An Experience with Scope Creep

Scope creep is inevitable. Sometimes the best we can do is just manage it. I remember one project in particular that I worked on. The project was for BellSouth. BellSouth was rolling out Oracle’s customer retention management software (CRM). This was a worldwide project, and teams were sent everywhere. My team, sent to India, consisted of myself and a co-trainer. We were supposed to visit three cities, Chennai, Hyderabad, and Mumbai, for five weeks each. The first five weeks in Chennai was plagued with a number of issues.  Five weeks into the roll-out, when it was time to move to Hyderabad, some of the team quit.

Once I arrived in Hyderabad, I was joined by the new co-trainer Roger, and two trainers who lived in Hyderabad. The first week in Hyderabad was spent training the trainers, (both my team and the local call-center trainers). Monday of week two was panic day at the facility. A new software application replacing the hard phone had just been introduced facility wide at the Wipro call centers, called Internet phone, and no one knew how to use it. It was not included in any of the Oracle CRM rollout documentation and it was not part of the CRM training. The facility managers called an emergency meeting. They explained to BellSouth headquarters the coinciding roll-out of the web based phone software was causing issues and the entire program was stopped for two weeks. Roger and I were asked to develop the two additional training modules for the facilities in Hyderabad since we were in India and could not move forward until the training materials were developed. Those modules were Internet phone for managers, and Internet phone for associates.

A week later the new modules were ready and we spent the following week training the managers and then the employees how to use the new web-based phone instead of the phone on their desk. Once the training was complete the regular program of rolling out and training the call-center employees on using Oracle CRM. We finished the four weeks of training in Hyderabad, and the team of four moved to Mumbai where the program continued. Except for the two weeks extension that was required because of the Internet phone disruption, the program completed on time and within budget. It turned out to be the project of a life time.

What would I have done differently? Well setting expectations better could have helped a lot of the startup issues.  As a project manager the internet phone scope creep could have been anticipated and planned for by asking facilities, “what construction and changes will be taking place during your projects timeframe?” This advice can be used on your next vacation. It’s the same thing as asking a hotel you are booking your vacation at if there is any construction going on that might affect your trip.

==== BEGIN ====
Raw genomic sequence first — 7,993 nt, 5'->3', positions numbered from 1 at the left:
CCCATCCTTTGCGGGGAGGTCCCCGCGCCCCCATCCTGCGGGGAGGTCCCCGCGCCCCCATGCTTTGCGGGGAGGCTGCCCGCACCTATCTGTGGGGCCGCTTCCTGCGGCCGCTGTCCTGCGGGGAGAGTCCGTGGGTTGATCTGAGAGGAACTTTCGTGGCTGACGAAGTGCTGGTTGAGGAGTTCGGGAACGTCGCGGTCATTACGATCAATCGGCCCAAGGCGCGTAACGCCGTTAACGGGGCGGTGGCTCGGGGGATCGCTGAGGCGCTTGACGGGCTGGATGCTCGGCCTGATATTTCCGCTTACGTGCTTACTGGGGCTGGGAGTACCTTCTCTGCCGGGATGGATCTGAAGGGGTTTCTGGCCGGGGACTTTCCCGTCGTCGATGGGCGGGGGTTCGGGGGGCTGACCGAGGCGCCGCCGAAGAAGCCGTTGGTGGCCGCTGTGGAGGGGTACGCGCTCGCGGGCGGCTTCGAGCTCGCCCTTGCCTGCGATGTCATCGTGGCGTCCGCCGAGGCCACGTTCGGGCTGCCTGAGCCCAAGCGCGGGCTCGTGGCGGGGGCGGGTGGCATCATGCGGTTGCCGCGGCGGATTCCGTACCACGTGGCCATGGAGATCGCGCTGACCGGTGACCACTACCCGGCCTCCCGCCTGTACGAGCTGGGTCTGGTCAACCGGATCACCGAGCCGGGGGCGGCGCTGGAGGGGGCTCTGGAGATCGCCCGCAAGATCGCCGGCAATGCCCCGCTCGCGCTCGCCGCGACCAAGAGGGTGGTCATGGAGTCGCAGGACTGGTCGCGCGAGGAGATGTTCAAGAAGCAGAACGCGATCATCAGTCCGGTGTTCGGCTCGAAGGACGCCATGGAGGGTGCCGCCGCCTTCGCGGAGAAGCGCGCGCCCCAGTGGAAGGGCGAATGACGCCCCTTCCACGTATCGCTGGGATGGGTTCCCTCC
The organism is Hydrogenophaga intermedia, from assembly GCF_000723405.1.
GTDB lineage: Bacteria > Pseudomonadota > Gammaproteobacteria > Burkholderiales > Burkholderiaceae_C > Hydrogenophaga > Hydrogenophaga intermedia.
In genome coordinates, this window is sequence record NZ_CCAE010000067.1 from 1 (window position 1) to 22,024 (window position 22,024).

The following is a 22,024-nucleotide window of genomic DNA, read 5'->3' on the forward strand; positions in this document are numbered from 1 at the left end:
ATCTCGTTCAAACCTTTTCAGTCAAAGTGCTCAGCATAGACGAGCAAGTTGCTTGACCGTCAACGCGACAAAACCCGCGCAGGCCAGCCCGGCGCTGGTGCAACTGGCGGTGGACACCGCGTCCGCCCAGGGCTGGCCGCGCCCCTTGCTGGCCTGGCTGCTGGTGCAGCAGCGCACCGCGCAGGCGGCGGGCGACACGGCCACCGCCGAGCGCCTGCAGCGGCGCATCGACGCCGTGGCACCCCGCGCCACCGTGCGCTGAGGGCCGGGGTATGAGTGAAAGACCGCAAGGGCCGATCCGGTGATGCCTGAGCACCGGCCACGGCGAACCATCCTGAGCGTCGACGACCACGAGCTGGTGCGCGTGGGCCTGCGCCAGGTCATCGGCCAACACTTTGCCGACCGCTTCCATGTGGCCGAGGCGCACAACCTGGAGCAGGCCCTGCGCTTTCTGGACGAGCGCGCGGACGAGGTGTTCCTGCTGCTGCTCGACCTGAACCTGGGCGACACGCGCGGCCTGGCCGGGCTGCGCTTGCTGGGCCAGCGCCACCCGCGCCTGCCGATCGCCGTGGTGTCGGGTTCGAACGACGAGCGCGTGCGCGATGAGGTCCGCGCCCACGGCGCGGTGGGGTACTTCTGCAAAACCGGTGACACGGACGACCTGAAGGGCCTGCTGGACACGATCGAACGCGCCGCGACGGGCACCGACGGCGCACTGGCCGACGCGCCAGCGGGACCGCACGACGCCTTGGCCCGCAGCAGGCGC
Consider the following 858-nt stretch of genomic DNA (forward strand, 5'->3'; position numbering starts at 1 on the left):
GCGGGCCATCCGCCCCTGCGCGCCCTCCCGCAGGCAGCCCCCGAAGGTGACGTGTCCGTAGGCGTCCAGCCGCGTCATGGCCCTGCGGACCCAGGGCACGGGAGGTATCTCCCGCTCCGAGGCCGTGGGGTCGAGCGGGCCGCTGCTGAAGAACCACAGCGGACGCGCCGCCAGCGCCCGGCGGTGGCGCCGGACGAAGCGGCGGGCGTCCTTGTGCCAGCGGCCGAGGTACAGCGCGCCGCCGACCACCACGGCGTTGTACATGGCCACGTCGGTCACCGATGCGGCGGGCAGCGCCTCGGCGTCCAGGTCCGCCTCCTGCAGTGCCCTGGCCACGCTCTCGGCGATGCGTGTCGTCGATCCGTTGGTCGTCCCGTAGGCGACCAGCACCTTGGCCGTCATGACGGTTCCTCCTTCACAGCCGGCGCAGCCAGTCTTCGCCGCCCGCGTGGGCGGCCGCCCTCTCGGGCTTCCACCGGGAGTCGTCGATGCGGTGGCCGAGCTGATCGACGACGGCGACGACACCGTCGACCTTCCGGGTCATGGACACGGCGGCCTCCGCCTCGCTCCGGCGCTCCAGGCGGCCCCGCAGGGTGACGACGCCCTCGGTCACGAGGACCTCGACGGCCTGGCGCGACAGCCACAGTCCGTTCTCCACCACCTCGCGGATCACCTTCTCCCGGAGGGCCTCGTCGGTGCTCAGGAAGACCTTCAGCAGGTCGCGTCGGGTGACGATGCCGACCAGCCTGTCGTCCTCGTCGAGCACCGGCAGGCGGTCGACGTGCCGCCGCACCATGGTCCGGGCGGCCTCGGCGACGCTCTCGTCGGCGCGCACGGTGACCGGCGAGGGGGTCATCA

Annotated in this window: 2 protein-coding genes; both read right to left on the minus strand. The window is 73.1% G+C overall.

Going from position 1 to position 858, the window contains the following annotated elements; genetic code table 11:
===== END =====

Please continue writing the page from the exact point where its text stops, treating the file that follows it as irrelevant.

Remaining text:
1 thoughts on “An Experience with Scope Creep

  1. Hi Brian,
    That sounds like quite a project and an amazing trip! I can imagine the anxiety and frustration of the employees who had their old phones taken away and were given something new to use but never shown how to use it. I agree with you that further analysis should have been done to identify any risks or issues that could have affected the rollout of the new software. According to Portny et al. (2008), the newer the technology or work approaches that will be used with a project, the greater the risk.

    Open and continuous communication helps the project manager and project team to avoid setbacks like the one experienced with your project (Laureate Education, n.d.). When project managers encouraging feedback and collaboration amongst team members it also ensures that productivity is maintained, and it prevents the project schedule from being affected (Wadei, 2017). Had the project manager for your project had the proper tools in place to identify, communicate, monitor, control, and report risks, it could have helped the project team to proactively manage the risk of the new web-based phone software being rolled out simultaneously or identify opportunities to improve the project’s outcome (Wadei, 2017). For example, including training for the associates on how to use the new phone software.

    Laureate Education, Inc. (Executive Producer). (n.d.). Monitoring projects [Video file]. Retrieved from

    Portny, S., Mantel, S., Meredith, J., Shafer, S., Sutton, M, and Kramer, B. (2008). Project Management: Planning, Scheduling, and Controlling Projects. Hoboken, NJ: John Wiley & Sons, Inc.

    Wadei, S. (2017). Effectively Managing Risks During Project Execution. Retrieved from

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